• If approved, the court enters judgment for final distribution of any property in the Administrator’s care.  § 91-7-297, MCA.
  • Upon court’s approval, the Administrator is allowed a reasonable fee for services and reimbursement of attorney’s fees.  § 91-7-299, MCA.  

PROBATE OF WILL IN COMMON FORM

June 30, 2010 § 2 Comments

[This outline is based on the 15th Chancery Court District Newsletter published by Chancellor Ed Patten]

Admission of will to probate:

  • Original will must be presented and filed, if available.
  • Petition must have copy of the will attached.  Uniform Chancery Court Rule 6.15.
  • Will must be proven by at least one subscribing witness, usually through affidavit attached to self-proving will, or by proof of will executed later.  §91-7-7, MCA.

Caveat:

  • Will may not be probated in common form if there is a previously-filed written objection to probate.  §91-7-21, MCA.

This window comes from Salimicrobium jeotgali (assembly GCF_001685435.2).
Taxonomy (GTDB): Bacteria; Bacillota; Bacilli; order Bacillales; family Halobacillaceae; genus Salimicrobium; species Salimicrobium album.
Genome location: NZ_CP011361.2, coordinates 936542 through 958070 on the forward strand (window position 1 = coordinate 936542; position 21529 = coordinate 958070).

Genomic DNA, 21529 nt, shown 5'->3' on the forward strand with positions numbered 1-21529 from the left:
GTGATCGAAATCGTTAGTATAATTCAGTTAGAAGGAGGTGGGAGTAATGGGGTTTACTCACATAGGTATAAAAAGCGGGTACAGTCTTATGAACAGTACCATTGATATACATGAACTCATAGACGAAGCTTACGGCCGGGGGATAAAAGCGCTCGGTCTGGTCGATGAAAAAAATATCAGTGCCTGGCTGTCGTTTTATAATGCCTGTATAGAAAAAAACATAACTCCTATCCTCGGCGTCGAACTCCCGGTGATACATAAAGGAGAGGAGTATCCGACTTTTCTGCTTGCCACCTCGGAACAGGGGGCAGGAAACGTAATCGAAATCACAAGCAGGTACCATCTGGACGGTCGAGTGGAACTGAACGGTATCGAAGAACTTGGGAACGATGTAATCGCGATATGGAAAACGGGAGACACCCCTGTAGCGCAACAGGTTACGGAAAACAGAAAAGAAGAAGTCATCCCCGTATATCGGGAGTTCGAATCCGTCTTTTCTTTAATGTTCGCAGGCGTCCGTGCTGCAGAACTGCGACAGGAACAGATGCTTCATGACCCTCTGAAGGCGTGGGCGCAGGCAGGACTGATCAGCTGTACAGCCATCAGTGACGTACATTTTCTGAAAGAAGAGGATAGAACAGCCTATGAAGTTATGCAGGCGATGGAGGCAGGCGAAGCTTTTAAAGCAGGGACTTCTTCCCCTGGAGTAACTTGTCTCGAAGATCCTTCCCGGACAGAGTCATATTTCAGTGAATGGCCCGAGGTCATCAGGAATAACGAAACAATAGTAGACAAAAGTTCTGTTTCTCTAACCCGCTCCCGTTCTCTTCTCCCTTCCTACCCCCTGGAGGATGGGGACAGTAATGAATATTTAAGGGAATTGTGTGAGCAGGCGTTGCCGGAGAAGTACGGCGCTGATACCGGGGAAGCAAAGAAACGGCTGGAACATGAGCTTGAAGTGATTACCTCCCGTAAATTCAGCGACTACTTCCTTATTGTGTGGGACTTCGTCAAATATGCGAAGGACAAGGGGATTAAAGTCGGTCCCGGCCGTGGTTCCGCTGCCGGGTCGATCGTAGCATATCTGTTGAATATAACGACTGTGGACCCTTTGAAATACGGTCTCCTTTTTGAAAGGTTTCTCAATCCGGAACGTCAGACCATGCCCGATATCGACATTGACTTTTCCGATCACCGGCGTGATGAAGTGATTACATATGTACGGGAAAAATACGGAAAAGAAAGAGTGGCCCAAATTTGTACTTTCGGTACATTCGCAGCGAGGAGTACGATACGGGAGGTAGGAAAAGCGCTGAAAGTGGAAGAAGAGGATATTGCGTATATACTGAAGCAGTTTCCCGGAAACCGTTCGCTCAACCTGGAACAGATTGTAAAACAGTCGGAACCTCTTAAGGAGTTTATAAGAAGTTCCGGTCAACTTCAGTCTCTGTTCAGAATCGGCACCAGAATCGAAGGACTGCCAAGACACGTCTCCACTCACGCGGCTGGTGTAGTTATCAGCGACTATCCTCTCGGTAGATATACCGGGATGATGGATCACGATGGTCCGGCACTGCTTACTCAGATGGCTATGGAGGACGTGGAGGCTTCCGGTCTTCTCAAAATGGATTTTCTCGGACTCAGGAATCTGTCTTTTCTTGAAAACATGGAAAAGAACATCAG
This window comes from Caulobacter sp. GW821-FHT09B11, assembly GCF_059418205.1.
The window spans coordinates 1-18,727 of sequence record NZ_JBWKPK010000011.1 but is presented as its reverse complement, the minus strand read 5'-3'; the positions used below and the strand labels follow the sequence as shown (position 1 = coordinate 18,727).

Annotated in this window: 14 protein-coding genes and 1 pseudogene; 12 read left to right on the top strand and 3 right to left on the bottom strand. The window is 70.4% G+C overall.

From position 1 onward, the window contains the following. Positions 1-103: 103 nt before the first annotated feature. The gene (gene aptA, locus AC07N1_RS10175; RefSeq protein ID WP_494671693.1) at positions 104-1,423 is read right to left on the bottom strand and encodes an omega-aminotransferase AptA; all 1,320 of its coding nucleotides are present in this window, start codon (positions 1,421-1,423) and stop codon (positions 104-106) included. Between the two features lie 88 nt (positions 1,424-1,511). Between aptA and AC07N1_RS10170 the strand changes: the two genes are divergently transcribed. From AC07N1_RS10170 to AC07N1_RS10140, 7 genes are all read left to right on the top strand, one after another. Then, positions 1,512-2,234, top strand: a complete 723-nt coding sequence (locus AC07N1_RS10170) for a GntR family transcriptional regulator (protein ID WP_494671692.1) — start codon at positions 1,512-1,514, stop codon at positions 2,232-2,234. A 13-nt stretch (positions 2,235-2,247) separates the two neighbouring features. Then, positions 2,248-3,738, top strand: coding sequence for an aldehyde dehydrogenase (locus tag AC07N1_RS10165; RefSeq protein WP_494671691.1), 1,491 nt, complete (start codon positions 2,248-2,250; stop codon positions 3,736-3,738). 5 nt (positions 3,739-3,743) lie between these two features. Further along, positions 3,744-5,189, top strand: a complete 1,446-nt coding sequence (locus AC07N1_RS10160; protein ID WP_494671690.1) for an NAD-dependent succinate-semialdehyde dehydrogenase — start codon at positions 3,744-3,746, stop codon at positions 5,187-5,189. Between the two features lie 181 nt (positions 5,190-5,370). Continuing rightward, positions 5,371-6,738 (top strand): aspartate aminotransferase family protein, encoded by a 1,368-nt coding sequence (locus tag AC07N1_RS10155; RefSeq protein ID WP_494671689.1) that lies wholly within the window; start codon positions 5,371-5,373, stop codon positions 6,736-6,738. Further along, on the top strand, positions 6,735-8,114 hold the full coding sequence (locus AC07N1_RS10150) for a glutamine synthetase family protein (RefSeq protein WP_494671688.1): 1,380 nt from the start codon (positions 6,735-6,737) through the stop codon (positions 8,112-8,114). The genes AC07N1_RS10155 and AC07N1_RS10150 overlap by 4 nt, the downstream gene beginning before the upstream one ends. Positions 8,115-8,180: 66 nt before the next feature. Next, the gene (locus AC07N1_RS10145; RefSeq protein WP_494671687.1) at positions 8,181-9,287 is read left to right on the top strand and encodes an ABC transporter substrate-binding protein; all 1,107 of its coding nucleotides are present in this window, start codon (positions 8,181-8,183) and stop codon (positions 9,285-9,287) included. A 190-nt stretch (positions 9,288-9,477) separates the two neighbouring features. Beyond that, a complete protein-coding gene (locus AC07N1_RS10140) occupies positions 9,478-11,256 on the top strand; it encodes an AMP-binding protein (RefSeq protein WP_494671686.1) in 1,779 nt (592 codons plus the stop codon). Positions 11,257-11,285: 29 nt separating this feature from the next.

Executor appointed and Letters Testamentary Granted:

  • Court appoints executor named in the will, if appropriate.
  • Executor must be over 18 years of age, of sound mind, and not a convict of felony.
  • If no person qualifies or agrees to act as executor, court may appoint one.  §§91-7-35 and 91-7-39.

Oath and Bond:

  • At the time that Letters Testamentary are granted, executor must take and subscribe the oath set out in §91-7-41, MCA.
  • At the time that the executor takes the oath, the executor must also post bond equal to the full value of the estate, unless bond is waived by the terms of the will.  Even so, the court has authority to require a bond.  §91-7-41, MCA.

Notice to Creditors:

Executor has the responsibility to give notice to creditors in the prescribed form and in the proper order set out in §91-7-145, MCA, as follows:

  • Executor to make reasonable effort to identify creditors having a claim against the estate and to mail them actual notice of the 90-day time period in which to file a claim.
  • Executor must file an affidavit of known creditors and attest to having served actual notice on them.